... Eradication of brucellosis by test-and-slaughter is impracticable in developing countries. Due to limited resources to compensate farmers whose animals are slaughtered during such screening programs [102]. In the absence of these control measures, long-term chronic infections could be expected, thus providing a steady supply of infectious organisms [63]. ...
... It does not rule out that some individuals, although aware of the disease, choose not to respect the safety measures at work[100]. It could be because they know the disease presentation in humans but have no knowledge of the method of transmission and prevention of the disease[102]. Education on the mode of transmission, clinical presentation and preventive practices through sensitisation programs amongst high-risk occupational groups as a Public Health measure will contribute to the control of infections. Good knowledge of the disease and its symptoms by workers in the animal and human sectors enhances the diagnosis and appropriate treatment of the disease[103].S. M. Eko et al.There are no records of the implementation of brucellosis control programs in Cameroon [1][11]. ...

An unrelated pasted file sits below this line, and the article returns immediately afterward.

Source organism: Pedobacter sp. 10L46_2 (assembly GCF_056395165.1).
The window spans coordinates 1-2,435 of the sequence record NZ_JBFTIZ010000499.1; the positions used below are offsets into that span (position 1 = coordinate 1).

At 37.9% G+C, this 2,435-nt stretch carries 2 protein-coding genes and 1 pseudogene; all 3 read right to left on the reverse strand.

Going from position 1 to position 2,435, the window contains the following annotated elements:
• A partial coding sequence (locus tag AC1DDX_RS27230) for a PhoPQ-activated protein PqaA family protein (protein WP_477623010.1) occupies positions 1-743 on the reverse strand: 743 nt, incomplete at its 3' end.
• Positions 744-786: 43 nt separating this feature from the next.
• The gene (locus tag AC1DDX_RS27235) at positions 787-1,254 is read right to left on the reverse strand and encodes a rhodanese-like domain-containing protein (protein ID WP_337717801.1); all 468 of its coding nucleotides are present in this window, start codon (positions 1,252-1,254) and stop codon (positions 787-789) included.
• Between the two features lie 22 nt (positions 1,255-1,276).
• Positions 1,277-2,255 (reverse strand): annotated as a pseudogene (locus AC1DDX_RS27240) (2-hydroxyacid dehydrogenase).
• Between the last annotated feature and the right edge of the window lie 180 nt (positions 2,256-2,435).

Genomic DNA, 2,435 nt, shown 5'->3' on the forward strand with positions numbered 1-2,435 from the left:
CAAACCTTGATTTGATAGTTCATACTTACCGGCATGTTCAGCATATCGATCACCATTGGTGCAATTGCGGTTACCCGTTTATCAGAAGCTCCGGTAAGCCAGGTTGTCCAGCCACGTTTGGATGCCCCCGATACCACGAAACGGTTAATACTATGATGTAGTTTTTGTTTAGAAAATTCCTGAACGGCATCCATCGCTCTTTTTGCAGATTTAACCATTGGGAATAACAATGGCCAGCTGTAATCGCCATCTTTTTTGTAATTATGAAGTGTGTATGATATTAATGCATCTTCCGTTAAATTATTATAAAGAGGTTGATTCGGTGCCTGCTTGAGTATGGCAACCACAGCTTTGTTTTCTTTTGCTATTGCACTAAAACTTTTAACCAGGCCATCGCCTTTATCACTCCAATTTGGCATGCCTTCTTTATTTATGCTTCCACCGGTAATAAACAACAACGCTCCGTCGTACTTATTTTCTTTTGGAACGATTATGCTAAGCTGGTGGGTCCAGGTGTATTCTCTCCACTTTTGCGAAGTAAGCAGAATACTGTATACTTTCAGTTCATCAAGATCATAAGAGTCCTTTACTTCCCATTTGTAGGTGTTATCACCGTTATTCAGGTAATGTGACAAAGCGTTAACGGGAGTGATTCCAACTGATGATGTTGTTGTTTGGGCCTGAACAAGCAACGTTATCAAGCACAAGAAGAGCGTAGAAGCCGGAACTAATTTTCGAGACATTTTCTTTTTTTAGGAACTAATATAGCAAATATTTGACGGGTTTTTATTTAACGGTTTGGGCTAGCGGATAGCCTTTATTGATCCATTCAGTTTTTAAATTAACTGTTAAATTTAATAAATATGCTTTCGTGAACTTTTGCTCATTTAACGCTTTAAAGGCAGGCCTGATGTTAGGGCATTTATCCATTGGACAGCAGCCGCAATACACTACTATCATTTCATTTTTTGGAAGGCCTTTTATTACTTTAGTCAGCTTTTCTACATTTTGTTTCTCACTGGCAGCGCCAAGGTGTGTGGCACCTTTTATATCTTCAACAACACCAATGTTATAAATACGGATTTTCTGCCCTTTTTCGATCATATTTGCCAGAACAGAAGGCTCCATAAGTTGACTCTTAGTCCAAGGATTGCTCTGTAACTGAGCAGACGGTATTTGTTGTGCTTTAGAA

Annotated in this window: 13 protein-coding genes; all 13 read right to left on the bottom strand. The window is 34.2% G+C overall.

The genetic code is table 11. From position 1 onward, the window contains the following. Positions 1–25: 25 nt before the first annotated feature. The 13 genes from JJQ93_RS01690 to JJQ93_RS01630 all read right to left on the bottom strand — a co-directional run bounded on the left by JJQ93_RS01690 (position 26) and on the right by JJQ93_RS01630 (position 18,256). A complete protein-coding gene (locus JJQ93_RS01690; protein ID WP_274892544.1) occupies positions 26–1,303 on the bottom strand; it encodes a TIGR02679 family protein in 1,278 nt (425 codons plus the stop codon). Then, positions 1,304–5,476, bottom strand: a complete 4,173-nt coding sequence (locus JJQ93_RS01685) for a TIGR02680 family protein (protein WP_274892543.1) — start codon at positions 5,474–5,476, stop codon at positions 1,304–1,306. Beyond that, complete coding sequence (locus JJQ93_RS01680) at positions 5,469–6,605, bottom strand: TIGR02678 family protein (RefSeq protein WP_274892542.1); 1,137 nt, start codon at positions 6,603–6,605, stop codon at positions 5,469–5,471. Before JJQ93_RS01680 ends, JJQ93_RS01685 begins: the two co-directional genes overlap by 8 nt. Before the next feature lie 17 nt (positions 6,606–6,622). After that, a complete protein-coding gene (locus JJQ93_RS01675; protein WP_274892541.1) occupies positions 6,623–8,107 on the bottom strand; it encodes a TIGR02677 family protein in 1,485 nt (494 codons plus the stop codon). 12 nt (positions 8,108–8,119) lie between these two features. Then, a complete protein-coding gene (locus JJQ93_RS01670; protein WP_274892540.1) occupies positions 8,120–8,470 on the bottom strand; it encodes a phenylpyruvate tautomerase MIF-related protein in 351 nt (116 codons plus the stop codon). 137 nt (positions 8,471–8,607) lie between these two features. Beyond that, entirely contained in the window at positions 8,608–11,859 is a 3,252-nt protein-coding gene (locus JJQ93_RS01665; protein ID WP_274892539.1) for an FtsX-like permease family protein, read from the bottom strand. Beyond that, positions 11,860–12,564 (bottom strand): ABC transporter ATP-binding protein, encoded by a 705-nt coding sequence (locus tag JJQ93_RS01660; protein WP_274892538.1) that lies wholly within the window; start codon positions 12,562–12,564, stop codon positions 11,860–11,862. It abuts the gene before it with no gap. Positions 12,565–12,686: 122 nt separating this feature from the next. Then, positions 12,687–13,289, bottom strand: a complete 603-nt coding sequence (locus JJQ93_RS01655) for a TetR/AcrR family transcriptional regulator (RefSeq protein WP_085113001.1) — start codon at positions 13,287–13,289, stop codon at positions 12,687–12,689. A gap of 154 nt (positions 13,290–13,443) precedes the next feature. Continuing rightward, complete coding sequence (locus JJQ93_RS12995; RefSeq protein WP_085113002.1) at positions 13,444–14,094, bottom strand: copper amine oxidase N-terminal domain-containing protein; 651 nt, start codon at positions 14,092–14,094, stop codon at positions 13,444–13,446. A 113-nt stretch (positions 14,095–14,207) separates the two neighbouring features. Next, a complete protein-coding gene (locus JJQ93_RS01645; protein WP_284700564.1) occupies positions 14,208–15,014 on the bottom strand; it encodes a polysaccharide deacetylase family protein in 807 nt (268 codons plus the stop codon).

... It causes heavy economic losses to the livestock industry and also poses serious human health hazards [5]. The Brucella infection in camels is caused by different biotypes of B. abortus and B. melitensis [5,6,7,8]. It is characterized by abortion, retained placenta, uterine infection, foetal death, mummification and delayed maturity [5,9]. ...
... Therefore, the overall seroprevalence for the present study was 4.4% and 31.3% at individual and herd levels respectively. As shown in table (8), when compared RBPT to cELISA, (taking ELISA to be the gold standard in this study), the sensitivity of the RBPT is 42.9% .The level of agreement between RBPT and cELISA using kappa analysis was moderate agreement with a kappa value of (0.589) according to Dohoo [22]. When compared modified RBPT to cELISA the sensitivity (85.7%) was higher than that of the RBPT with slightly similar specificity of (98.4%). ...